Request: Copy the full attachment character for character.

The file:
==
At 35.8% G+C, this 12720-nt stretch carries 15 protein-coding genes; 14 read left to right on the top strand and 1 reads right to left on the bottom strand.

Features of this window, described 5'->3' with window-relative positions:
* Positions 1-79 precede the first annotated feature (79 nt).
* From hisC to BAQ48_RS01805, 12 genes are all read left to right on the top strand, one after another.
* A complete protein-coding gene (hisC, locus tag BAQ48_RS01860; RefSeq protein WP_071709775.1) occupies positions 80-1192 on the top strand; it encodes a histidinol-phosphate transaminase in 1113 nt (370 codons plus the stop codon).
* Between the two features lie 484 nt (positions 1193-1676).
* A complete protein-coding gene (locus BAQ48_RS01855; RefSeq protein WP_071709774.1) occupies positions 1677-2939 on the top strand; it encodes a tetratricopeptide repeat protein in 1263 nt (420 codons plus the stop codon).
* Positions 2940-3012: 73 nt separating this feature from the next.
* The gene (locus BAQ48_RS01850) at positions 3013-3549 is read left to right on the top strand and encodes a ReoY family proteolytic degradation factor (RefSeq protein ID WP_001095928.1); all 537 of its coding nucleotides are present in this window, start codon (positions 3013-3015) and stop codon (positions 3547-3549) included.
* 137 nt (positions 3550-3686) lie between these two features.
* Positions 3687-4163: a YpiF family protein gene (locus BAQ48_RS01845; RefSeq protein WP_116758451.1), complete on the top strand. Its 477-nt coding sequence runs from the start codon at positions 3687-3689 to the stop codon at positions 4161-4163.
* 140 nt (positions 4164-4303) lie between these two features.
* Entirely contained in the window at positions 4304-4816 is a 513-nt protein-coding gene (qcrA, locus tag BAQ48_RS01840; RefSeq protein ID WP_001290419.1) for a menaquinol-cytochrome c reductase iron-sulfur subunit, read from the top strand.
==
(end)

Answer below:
At 35.8% G+C, this 12720-nt stretch carries 15 protein-coding genes; 14 read left to right on the top strand and 1 reads right to left on the bottom strand.

Features of this window, described 5'->3' with window-relative positions:
* Positions 1-79 precede the first annotated feature (79 nt).
* From hisC to BAQ48_RS01805, 12 genes are all read left to right on the top strand, one after another.
* A complete protein-coding gene (hisC, locus tag BAQ48_RS01860; RefSeq protein WP_071709775.1) occupies positions 80-1192 on the top strand; it encodes a histidinol-phosphate transaminase in 1113 nt (370 codons plus the stop codon).
* Between the two features lie 484 nt (positions 1193-1676).
* A complete protein-coding gene (locus BAQ48_RS01855; RefSeq protein WP_071709774.1) occupies positions 1677-2939 on the top strand; it encodes a tetratricopeptide repeat protein in 1263 nt (420 codons plus the stop codon).
* Positions 2940-3012: 73 nt separating this feature from the next.
* The gene (locus BAQ48_RS01850) at positions 3013-3549 is read left to right on the top strand and encodes a ReoY family proteolytic degradation factor (RefSeq protein ID WP_001095928.1); all 537 of its coding nucleotides are present in this window, start codon (positions 3013-3015) and stop codon (positions 3547-3549) included.
* 137 nt (positions 3550-3686) lie between these two features.
* Positions 3687-4163: a YpiF family protein gene (locus BAQ48_RS01845; RefSeq protein WP_116758451.1), complete on the top strand. Its 477-nt coding sequence runs from the start codon at positions 3687-3689 to the stop codon at positions 4161-4163.
* 140 nt (positions 4164-4303) lie between these two features.
* Entirely contained in the window at positions 4304-4816 is a 513-nt protein-coding gene (qcrA, locus tag BAQ48_RS01840; RefSeq protein ID WP_001290419.1) for a menaquinol-cytochrome c reductase iron-sulfur subunit, read from the top strand.